48. 48. Find Te ing xts • Problem and solution – A River Ran Wild by Lynne Cherry is a good example of a problem and solution text – This text also has a strong chronological order component, which leads to interesting discussions – Sparrow Jack, by Mordecai Gerstein, also shows a problem and a solution
  49. 49. Find Te ing xts • Compare and contrast – This text structure is often found embedded in longer texts – However, the Backyard Books series by Judy Allen (Are You a Grasshopper?) contain strong elements of compare and contrast
  50. 50. Find Te ing xts • If you are in need of some short texts, you may also write to me at elkissn@yahoo.com and I’ll send you some that I created for my classroom
  51. 51. Re o e s urc s • A chapter about text structure can be found in my first book, Summarizing, Paraphrasing, and Retelling (Emily Kissner) • Information about how students can use transition words to find details can be found in my second book, The Forest AND the Trees: Helping Readers Identify Important Details
  52. 52. Re o e s urc s • Toolkit Texts: Heinemann Firsthand. Available at www.comprehensiontoolkit.com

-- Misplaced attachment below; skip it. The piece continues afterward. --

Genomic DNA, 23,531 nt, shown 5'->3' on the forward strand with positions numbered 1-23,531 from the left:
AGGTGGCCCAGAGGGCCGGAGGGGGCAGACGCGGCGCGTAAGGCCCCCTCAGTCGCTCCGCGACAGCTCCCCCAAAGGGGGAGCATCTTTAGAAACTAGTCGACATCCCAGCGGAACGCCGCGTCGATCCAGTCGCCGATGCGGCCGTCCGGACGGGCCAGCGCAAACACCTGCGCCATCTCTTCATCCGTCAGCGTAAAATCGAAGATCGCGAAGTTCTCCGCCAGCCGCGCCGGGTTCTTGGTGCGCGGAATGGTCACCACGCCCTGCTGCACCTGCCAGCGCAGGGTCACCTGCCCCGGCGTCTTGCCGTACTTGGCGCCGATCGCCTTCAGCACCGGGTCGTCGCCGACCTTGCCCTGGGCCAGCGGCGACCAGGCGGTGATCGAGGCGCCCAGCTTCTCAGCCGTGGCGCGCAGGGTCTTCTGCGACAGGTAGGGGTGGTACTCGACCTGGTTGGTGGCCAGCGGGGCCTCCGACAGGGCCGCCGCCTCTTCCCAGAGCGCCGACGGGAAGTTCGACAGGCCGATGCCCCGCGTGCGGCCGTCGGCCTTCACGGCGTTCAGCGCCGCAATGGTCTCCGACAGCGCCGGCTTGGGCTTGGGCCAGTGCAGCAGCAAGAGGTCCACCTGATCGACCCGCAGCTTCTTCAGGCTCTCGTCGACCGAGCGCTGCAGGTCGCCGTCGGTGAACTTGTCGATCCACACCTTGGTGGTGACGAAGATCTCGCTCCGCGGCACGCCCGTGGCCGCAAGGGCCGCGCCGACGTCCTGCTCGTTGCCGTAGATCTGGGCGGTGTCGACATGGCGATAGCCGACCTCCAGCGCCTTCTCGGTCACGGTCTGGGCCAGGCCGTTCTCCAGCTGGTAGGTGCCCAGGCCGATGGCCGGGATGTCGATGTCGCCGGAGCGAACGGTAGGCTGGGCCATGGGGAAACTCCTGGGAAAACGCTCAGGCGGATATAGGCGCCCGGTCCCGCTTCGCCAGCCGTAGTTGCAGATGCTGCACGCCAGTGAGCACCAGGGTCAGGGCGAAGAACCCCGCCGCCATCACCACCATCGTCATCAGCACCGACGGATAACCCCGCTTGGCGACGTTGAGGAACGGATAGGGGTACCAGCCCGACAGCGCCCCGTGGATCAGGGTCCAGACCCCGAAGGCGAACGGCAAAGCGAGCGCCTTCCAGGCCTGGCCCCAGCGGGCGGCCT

53. 53. Re o e s urc s • A free Powerpoint for teaching text structure to students is available at TeacherspayTeachers or Slideshare.net • “Understanding Text Structures” explicitly teaches the different structures
  54. 54. Re o e s urc s • Teaching Students to Read Nonfiction, by Alice Boynton and Wiley Blevins, is an excellent resource with short texts for students • Available from Scholastic
  55. 55. Re o e s urc s • Nonfiction Passages with Graphic Organizers, also available from Scholastic, is another good resource
  56. 56. W rks p b Em Kis ne o ho s y ily s r • Summarizing, Paraphrasing, and Retelling: Nonfiction Focus • Making Inferences and Visualizing in Text • Reading Strategies in the Intermediate Grades • Summarizing in Every Class
  57. 57. References • Cataldo, Maria and Jane Oakhill. 2000. “Why Are Poor Comprehenders Inefficient Searchers? An Investigation into the Effects of Text Representation and Spatial Memory on the Ability to Locate Information in Text.” Journal of Educational Psychology 92 (4) 791-799. • Meyer, B.J.F. 1985. “Prose Analysis: Purpose, Procedures, and Problems.” In Understanding Expository Text, edited by B.K. Britton, and J.B. Black. Hillsdale, NJ: Lawrence Erlbaum Associates.
  58. 58. by Emily Kissner